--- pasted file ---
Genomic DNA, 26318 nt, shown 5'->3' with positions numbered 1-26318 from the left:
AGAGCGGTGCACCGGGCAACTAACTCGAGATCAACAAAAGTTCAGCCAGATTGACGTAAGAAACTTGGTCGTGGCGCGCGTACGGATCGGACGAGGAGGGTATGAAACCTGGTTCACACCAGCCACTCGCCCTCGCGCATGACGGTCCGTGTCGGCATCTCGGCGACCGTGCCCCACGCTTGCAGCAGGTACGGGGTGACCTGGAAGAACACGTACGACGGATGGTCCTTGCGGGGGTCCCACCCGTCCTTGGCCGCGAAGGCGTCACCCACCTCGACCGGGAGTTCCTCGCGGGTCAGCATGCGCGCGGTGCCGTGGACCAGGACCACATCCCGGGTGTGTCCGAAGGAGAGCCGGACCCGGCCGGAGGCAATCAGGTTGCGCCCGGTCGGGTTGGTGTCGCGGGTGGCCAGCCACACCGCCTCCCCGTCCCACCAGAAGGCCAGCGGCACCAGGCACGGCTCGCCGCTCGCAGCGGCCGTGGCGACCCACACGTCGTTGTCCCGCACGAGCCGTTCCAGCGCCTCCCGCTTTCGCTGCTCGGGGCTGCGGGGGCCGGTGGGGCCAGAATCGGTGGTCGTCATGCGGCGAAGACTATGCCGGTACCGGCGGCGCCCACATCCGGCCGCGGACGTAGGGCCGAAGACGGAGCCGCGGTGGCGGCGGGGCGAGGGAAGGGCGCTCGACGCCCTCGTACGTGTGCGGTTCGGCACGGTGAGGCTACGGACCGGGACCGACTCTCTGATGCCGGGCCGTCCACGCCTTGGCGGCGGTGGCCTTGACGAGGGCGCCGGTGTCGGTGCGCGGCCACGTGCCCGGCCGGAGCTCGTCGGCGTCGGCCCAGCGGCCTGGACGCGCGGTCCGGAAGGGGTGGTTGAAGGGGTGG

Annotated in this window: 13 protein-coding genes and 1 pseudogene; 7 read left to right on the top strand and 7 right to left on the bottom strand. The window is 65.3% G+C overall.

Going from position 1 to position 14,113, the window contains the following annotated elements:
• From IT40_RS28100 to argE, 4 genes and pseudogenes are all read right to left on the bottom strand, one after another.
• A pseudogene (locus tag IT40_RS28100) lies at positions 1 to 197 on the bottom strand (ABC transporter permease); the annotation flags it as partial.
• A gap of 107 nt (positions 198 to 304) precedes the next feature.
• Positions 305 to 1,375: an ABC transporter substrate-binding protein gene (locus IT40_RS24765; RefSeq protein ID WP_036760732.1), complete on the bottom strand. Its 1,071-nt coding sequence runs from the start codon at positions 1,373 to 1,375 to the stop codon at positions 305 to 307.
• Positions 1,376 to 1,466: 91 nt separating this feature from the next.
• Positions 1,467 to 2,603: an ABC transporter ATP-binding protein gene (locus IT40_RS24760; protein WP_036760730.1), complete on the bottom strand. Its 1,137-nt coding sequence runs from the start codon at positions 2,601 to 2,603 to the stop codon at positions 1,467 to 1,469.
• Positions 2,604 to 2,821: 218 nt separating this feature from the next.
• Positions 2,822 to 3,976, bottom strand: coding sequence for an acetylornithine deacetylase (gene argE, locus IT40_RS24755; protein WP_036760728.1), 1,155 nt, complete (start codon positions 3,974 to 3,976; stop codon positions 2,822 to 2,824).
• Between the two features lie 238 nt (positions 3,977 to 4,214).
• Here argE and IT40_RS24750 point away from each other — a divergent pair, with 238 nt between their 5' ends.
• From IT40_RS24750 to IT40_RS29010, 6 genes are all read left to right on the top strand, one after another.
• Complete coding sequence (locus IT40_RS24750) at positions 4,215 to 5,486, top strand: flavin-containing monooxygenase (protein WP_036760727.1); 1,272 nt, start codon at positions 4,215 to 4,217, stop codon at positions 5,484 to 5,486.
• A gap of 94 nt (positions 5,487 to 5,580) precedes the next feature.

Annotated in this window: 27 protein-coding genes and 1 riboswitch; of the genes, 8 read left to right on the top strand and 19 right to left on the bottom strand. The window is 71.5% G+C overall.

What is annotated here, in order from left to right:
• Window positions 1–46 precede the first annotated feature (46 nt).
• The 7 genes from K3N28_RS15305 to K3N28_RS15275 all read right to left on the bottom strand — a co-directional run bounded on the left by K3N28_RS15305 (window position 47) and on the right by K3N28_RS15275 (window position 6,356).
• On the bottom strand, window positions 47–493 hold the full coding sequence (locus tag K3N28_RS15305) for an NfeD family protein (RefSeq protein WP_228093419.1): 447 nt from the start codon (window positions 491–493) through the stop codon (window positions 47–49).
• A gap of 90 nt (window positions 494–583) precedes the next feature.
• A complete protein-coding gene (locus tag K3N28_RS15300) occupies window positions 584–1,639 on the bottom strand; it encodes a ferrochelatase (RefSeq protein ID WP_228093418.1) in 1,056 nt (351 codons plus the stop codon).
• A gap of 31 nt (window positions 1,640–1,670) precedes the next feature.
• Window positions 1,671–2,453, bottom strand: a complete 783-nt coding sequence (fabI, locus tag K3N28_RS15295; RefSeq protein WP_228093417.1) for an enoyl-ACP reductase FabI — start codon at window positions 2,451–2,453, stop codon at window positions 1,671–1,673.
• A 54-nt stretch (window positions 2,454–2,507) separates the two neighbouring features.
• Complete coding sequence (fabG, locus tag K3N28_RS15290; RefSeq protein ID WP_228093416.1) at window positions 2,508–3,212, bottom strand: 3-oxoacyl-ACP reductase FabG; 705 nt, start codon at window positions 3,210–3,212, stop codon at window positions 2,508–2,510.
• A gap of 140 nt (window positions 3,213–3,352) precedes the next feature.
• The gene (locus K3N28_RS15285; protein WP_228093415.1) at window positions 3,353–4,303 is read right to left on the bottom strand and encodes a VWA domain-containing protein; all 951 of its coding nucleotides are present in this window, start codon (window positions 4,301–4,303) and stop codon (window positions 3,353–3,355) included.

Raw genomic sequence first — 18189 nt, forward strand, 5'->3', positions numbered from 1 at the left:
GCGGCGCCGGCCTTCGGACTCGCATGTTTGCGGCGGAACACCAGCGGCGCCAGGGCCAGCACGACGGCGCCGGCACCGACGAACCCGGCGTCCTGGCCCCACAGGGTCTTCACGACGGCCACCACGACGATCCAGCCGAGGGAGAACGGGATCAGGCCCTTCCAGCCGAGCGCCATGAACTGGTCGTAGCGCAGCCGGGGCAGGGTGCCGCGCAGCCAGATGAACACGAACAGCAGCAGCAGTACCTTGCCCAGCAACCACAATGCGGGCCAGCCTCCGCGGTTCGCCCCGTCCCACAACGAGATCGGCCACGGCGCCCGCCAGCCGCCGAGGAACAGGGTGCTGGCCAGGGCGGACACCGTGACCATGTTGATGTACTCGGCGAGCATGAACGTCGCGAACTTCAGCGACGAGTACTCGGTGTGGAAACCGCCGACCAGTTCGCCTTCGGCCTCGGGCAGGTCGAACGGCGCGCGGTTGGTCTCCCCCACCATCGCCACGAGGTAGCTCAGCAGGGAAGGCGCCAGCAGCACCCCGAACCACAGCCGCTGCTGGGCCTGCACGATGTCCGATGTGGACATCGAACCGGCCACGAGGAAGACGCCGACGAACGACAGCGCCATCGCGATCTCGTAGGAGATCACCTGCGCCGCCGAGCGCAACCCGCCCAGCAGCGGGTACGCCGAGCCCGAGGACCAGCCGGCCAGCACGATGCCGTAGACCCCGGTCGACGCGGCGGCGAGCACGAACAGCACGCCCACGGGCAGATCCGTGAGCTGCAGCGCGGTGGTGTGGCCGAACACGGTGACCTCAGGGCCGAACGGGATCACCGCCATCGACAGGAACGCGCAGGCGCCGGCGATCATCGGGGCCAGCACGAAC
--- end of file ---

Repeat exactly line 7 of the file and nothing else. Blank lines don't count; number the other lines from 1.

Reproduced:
• A gap of 107 nt (positions 198 to 304) precedes the next feature.